Space: A Frontier No Longer?


Outer space may still be a frontier, but the space we call wilderness is getting increasingly crowded. The refrain I hear, from people who remember the Eastern Slopes from a previous era, echoes Yogi Berra’s enigmatic statement that “No one goes there, it’s too crowded.” I know I’m reluctant to visit there now, based on my memories of a place much quieter, with less traffic and fewer people.

Some might retort, with some accuracy, that this is typical complaining from an old grump. There is, though, a yin-and-yang aspect of growing old. On the minus side you have constantly forgetting where the car keys were left. On the plus side are vivid memories of the “good old days” which form a significant benchmark against which to measure changes.

My formative years were spent in the Rocky-Clearwater and Bow-Crow forests, from the late 1950s through to my entry as a biologist in the early 1970s. During family excursions along the Forestry Trunk Road we would rarely encounter another vehicle. When camping at Ram Falls, we mostly had the place to ourselves. As I started independent hunting, fishing, and hiking journeys it was similar — few other people and you could scan for game from the middle of the road without getting run over. I thought it was paradise.

Henry Stelfox, who immigrated to Alberta in 1906 and became a conservationist and unpaid game guardian based near Rocky Mountain House, might have felt differently. He would have found the Forest Reserve in the 1970s crowded by comparison to his earlier memories.  Stelfox roamed the upper Clearwater watershed when caribou were still present, prior to the construction of the Forestry Trunk Road in the early 1950s. The Eastern Slopes might have been described as the “Big Empty” in Stelfox’s time. Without benchmarks the sense of paradise shifts and erodes imperceptibly to a shadow of a former time. 

History teaches lessons in limits. Alberta has been through an earlier era of abundance; we are now in an era of over-exploitation. We need to move on to an age of prudent conservation and protection of what’s left.

Trails criss-crossing the Willow Creek area. LORNE FITCH

It's said, with evidence, that “the army of ecological destruction comes by road.” It might be just as true that the decline in recreational quality does so as well. Crowding, noise, and declining fish and wildlife populations have those of us with long memories sensing the balance has tipped, or is close to it.

At least 20 cumulative effects studies involving portions of the Eastern Slopes by government and arm’s-length organizations provide a compelling picture that road density and the logging footprint will shortly reach, or has already exceeded, ecological thresholds. The risks to water quality, hydrologic response (including more and bigger floods), threatened trout species, and several wildlife species are clear.

It's also clear that recreational interests are at odds with one another. We can’t continue to do everything, everywhere, all the time, any time and not start running over each other, figuratively and literally. It’s time for a day of reckoning and that includes all of us who recreate in the Eastern Slopes.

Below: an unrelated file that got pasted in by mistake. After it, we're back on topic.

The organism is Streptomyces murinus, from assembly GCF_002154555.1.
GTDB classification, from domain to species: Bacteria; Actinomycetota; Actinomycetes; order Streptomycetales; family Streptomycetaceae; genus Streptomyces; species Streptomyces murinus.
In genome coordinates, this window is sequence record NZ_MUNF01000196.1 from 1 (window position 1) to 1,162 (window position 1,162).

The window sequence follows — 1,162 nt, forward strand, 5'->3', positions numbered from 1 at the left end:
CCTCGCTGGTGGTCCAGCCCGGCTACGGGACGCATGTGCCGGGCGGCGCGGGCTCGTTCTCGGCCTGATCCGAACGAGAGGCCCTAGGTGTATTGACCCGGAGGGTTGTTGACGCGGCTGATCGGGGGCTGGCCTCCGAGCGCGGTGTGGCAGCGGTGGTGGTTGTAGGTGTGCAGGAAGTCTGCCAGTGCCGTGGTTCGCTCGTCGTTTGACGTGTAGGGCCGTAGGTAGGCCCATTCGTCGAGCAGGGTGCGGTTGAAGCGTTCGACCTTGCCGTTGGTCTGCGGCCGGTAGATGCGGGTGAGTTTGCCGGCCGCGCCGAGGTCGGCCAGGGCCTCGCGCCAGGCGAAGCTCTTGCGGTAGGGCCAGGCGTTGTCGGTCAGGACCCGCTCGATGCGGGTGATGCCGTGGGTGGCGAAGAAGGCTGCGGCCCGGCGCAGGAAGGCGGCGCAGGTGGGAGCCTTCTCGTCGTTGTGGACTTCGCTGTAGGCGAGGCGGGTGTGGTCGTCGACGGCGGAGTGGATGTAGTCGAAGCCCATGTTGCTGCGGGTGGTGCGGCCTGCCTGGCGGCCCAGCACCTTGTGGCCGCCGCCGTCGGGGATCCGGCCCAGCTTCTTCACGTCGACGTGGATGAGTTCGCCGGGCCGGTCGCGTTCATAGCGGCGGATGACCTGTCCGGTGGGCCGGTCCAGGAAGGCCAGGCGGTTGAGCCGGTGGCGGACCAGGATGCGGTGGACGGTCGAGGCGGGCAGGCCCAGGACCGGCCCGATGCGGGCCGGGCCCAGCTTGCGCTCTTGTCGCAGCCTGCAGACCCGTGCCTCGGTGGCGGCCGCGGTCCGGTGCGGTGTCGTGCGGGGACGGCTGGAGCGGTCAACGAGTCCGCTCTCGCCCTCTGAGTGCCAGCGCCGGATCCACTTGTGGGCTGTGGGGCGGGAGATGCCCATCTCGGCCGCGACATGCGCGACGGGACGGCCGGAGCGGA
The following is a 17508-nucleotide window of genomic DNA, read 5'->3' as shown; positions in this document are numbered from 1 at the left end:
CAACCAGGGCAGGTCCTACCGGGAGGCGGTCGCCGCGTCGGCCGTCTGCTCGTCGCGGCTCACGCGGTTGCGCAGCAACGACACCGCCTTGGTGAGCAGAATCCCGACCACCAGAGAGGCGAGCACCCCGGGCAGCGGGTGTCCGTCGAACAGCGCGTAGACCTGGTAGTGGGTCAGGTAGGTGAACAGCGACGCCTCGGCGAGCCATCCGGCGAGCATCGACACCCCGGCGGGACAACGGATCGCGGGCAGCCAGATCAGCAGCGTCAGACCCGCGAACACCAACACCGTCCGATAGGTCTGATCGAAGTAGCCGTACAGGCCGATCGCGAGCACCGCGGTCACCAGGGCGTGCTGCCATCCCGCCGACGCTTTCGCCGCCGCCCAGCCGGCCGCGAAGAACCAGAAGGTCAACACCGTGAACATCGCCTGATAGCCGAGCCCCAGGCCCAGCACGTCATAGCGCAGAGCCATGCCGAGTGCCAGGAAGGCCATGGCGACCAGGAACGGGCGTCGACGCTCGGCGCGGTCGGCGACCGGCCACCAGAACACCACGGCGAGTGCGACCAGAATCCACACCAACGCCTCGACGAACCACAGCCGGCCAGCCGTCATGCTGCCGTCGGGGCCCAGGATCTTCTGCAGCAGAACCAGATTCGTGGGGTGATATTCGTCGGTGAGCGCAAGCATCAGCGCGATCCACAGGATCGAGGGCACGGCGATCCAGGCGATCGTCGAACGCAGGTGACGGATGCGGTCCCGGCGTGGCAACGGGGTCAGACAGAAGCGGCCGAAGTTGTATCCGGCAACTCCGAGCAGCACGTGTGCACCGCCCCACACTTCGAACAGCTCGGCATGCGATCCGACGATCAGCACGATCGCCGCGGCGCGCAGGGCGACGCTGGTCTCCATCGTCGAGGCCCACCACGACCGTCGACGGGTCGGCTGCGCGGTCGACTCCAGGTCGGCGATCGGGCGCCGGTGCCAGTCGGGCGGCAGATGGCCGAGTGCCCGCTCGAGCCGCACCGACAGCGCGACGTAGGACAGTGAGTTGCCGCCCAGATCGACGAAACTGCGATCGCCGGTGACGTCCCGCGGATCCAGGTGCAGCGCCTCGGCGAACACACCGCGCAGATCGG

Space, once abundant and taken for granted, has shrunk to the point that the Eastern Slopes are not the place to “get away from it all,” but rather the place where “all have come to get away.” Added to a very busy economic landscape of logging, livestock grazing, petroleum development, gravel mining, and coal exploration (and a few struggling coal mines) are random campers, off-highway vehicle users, mountain bikers, e-bikers, hikers, anglers, hunters, geocachers, climbers, cross-country skiers, equestrian riders, paddlers, wildlife viewers, photographers, snowmobilers, and drive-through tourists. The landscape is crowded, and if the experience of the Covid years is any indication, our love affair with the Eastern Slopes isn’t over, it is just beginning.

When I started my rambles in the Eastern Slopes, Alberta’s population was 1.3 million. Now it’s 4.4 million with an average annual growth rate of 1.4%. That sounds low, but the math tells us that in another 25 years an additional two million people with economic and recreational interests will make Alberta home. Like the principle of compound interest, if the Eastern Slopes are busy now, imagine the future. 

Fire marshals set capacity limits for buildings, restaurants can only serve as many as they have table space for, and there are only so many seats on the bus. There is a direct parallel to the Eastern Slopes — it is not an expanding universe, like outer space. It is a fixed space, with only so much room for our economic and recreational pursuits. The more we ask that space to do, and the more of us doing it, the less able these landscapes are to provide their watershed function, a haven for fish and wildlife — as well as quality recreational opportunities. 

Everyone has experienced the frustration of a decline in quality, whether from a product, a service, or an experience. It leaves us feeling cheated somehow, as though things could — and should — be better. But as quality continues to decline, we realize that without an intervention it’s just going to get worse.